Dietary β-alanine enhances brain, but not muscle, carnosine and anserine concentrations in broilers
Carnosine (β-alanyl-L-histidine) and its derivative anserine (β-alanyl-1-methyl-L-histidine) are present in high concentrations in the muscle and brain of chickens. They are known as antioxidants and putative neurotransmitters in the brain. If administration of β-alanine (β-Ala), one of the constituents of carnosine, could increase the concentrations of these dipeptides in the brain and muscles, it could improve brain function and increase the commercial value of the meat in chickens. As an early step in investigating this hypothesis, in the present study, the effect of dietary β-Ala on these dipeptide concentrations in the brain, Musculus pectoralis superficialis, Musculus pectoralis profundus and Musculus biceps femoris was investigated in broilers. Four-week-old broilers were given a commercial diet or diet containing 0.5, 1 or 2%β-Ala for 4 weeks. At the end of the experiment, concentrations of both dipeptides were increased in the brain, while taurine concentration was decreased. In the muscles, concentrations of these dipeptides were unchanged. These results indicate that dietary β-Ala might influence brain function, but is ineffective in increasing the concentrations of carnosine and anserine in the muscles of broilers.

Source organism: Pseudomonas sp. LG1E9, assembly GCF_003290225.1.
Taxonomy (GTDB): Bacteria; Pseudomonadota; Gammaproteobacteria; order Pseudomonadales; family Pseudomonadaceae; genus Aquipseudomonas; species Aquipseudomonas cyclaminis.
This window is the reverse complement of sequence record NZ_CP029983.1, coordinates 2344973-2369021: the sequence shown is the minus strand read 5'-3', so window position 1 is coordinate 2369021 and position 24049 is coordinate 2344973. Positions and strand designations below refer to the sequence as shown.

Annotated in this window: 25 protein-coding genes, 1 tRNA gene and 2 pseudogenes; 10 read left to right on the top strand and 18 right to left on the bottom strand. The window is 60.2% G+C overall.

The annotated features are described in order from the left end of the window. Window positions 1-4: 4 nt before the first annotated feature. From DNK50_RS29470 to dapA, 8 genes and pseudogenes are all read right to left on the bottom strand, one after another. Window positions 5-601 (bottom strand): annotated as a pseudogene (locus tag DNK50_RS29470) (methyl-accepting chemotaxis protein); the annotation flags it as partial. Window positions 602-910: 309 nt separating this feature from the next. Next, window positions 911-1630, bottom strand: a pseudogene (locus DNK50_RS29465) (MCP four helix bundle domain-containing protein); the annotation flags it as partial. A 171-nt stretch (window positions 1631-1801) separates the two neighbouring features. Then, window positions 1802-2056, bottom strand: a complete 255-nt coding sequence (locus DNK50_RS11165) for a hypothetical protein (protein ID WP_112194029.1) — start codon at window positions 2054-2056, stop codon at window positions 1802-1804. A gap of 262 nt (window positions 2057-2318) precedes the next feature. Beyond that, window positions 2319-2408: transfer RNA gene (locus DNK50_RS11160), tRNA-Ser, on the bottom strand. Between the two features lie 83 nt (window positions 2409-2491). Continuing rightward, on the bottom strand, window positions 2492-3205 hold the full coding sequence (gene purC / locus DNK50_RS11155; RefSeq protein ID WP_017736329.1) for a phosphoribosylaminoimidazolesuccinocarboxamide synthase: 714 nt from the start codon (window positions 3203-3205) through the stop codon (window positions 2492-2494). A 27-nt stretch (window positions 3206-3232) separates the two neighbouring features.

Document Type: Research Article
Affiliations: 1: Graduate School of Bioresource and Bioenvironmental Sciences, Kyushu University, Higashi-ku, Fukuoka-shi, 2: Fukuoka Prefectural Yame Agricultural High School, Yame-shi, 3: National Agricultural Research Center for Kyushu Okinawa Region, Nishigoshi-machi, Kumamoto-ken,and 4: Faculty of Human Environment, Kyoto Prefectural University, Sakyo-ku, Kyoto-shi, Japan; and 5: Department of Animal and Poultry Sciences, Virginia Polytechnic Institute and State University, Blacksburg, Virginia, USA
Publication date: February 1, 2006